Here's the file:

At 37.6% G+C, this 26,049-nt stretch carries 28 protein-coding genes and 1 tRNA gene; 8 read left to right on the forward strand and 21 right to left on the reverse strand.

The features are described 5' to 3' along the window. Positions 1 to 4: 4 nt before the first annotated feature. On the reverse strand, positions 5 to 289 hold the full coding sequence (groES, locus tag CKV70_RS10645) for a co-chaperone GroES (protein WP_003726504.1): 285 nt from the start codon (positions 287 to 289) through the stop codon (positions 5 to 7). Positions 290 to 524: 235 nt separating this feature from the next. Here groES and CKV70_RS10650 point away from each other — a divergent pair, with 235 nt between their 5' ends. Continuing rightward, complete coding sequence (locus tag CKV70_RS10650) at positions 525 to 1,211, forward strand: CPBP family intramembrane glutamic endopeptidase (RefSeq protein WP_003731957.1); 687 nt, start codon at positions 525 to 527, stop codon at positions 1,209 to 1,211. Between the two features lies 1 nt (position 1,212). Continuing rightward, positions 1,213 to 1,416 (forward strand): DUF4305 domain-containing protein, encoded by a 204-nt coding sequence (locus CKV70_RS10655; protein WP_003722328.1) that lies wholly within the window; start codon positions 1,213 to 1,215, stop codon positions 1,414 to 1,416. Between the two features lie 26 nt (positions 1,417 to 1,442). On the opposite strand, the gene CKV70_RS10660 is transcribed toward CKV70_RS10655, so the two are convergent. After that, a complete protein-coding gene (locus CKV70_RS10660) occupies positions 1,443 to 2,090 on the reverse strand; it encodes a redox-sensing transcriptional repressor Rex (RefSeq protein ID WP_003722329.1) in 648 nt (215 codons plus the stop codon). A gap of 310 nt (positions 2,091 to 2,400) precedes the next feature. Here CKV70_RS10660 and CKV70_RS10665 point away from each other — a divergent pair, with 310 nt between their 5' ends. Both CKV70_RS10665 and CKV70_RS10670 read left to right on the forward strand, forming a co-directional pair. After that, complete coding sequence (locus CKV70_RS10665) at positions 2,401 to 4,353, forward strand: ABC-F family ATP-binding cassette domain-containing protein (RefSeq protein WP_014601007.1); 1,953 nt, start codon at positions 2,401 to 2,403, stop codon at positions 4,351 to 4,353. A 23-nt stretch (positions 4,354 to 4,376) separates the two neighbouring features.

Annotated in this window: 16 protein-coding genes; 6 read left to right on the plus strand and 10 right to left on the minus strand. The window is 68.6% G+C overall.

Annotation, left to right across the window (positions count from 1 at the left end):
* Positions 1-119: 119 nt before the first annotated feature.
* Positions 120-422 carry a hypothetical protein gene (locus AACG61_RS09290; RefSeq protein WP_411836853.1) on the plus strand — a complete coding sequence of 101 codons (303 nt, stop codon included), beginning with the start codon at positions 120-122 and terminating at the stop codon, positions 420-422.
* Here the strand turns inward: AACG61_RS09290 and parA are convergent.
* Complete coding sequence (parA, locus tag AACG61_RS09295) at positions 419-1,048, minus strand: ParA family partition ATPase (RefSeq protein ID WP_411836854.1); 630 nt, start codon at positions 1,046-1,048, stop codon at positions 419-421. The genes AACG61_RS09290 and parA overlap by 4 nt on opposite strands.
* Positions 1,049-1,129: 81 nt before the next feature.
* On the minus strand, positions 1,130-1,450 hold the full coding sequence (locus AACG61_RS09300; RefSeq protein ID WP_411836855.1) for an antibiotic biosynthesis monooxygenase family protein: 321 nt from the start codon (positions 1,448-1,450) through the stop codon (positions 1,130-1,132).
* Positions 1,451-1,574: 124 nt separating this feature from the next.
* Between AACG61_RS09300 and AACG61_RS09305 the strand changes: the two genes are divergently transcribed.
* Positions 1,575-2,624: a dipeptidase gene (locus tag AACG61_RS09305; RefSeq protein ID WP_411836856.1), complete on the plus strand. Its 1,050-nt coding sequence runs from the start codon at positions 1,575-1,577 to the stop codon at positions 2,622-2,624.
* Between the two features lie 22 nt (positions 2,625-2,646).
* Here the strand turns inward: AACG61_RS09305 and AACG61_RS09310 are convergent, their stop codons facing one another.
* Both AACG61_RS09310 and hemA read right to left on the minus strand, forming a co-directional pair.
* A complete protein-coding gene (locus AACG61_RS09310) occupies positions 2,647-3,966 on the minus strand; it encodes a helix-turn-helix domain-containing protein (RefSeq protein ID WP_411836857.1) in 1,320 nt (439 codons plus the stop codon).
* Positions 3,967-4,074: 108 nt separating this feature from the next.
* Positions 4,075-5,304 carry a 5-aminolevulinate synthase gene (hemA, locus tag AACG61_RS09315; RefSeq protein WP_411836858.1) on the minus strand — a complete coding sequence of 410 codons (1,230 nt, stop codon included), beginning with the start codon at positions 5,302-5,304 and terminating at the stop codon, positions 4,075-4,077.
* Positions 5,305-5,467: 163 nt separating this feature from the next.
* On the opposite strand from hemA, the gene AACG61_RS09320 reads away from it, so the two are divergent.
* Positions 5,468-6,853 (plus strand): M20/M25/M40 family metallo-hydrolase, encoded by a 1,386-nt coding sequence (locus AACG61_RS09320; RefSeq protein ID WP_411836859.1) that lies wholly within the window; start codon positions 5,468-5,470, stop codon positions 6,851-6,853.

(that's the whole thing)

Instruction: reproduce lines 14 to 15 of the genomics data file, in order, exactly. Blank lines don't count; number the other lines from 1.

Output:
* Between the two features lie 22 nt (positions 2,625-2,646).
* Here the strand turns inward: AACG61_RS09305 and AACG61_RS09310 are convergent, their stop codons facing one another.